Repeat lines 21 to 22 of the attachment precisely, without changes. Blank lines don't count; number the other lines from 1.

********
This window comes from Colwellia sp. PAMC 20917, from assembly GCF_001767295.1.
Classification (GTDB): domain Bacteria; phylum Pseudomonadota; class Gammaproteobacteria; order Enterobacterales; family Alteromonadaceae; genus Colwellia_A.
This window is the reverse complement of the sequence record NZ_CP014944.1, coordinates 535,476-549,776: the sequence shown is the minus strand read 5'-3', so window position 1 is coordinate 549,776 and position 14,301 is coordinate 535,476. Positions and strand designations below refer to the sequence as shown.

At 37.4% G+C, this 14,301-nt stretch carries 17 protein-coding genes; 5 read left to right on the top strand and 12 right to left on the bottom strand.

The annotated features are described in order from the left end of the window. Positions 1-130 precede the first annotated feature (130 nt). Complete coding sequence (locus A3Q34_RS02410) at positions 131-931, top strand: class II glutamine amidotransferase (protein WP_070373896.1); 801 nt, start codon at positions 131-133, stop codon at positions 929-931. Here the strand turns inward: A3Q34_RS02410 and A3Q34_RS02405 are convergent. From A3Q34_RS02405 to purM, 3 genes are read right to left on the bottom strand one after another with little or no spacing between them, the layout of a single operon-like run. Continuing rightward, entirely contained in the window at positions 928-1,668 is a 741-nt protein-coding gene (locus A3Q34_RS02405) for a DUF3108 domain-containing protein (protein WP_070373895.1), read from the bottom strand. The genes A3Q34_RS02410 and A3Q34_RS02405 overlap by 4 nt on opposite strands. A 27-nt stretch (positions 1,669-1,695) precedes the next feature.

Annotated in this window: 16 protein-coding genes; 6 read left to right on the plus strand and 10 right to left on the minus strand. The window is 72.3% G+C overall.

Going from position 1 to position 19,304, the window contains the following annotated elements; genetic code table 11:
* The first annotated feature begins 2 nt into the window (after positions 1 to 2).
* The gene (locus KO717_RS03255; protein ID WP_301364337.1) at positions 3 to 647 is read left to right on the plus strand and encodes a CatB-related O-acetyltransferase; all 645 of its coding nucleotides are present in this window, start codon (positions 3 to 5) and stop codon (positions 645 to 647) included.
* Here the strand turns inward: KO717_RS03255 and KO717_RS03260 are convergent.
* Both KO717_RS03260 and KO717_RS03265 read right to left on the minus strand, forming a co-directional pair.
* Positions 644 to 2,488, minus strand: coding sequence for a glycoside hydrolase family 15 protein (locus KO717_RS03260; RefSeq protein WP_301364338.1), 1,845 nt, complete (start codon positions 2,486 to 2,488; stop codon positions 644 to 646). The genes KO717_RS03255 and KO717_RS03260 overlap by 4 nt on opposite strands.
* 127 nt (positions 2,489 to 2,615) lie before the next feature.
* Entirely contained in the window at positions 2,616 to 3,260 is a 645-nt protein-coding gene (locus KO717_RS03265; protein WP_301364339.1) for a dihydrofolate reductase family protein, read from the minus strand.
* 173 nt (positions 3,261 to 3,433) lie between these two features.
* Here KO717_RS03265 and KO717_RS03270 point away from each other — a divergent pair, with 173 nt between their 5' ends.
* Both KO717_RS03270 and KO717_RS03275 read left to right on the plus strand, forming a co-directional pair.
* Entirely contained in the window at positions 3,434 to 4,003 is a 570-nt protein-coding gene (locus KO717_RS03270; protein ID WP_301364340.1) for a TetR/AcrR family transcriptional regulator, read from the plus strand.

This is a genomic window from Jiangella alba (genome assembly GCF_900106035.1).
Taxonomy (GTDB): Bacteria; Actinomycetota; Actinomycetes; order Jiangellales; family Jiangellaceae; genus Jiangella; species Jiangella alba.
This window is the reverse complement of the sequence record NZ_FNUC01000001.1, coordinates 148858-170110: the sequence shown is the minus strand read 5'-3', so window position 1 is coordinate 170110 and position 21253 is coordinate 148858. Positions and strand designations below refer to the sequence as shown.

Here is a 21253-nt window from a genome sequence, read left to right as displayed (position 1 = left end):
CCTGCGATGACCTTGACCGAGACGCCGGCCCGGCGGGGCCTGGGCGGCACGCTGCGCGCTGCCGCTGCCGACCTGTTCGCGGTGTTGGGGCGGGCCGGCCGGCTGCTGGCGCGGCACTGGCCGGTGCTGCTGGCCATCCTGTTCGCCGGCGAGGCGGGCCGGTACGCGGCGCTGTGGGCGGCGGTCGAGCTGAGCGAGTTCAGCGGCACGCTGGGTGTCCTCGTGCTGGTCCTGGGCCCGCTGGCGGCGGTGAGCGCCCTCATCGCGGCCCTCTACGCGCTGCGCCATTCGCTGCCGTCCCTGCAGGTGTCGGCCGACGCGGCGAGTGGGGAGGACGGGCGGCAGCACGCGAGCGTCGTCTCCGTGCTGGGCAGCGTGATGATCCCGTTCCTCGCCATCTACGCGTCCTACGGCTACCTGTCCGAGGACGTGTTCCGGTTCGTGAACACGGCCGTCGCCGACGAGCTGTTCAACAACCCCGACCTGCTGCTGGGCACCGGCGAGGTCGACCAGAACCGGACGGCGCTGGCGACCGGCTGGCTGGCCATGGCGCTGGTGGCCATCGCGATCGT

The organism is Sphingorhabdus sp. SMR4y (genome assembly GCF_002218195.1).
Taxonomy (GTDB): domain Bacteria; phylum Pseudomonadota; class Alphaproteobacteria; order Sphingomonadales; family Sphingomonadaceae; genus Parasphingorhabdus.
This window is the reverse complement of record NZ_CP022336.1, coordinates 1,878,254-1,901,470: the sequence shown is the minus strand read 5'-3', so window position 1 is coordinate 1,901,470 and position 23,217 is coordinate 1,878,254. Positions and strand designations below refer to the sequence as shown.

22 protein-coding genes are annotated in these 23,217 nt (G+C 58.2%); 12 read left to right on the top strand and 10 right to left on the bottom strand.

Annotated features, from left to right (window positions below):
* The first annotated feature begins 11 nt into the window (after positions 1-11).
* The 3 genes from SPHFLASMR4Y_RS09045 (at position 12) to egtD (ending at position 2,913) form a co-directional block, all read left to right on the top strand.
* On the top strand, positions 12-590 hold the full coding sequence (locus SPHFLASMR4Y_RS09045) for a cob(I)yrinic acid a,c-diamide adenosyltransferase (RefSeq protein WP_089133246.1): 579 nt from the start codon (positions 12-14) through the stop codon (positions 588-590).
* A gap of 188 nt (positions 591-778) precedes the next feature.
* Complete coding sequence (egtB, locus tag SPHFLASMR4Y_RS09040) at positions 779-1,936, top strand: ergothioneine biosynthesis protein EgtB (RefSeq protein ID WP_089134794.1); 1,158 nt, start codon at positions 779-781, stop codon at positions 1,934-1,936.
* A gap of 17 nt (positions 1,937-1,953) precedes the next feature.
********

This window is the reverse complement of the sequence record NZ_FNUC01000001.1, coordinates 148858-170110: the sequence shown is the minus strand read 5'-3', so window position 1 is coordinate 170110 and position 21253 is coordinate 148858. Positions and strand designations below refer to the sequence as shown.

Here is a 21253-nt window from a genome sequence, read left to right as displayed (position 1 = left end):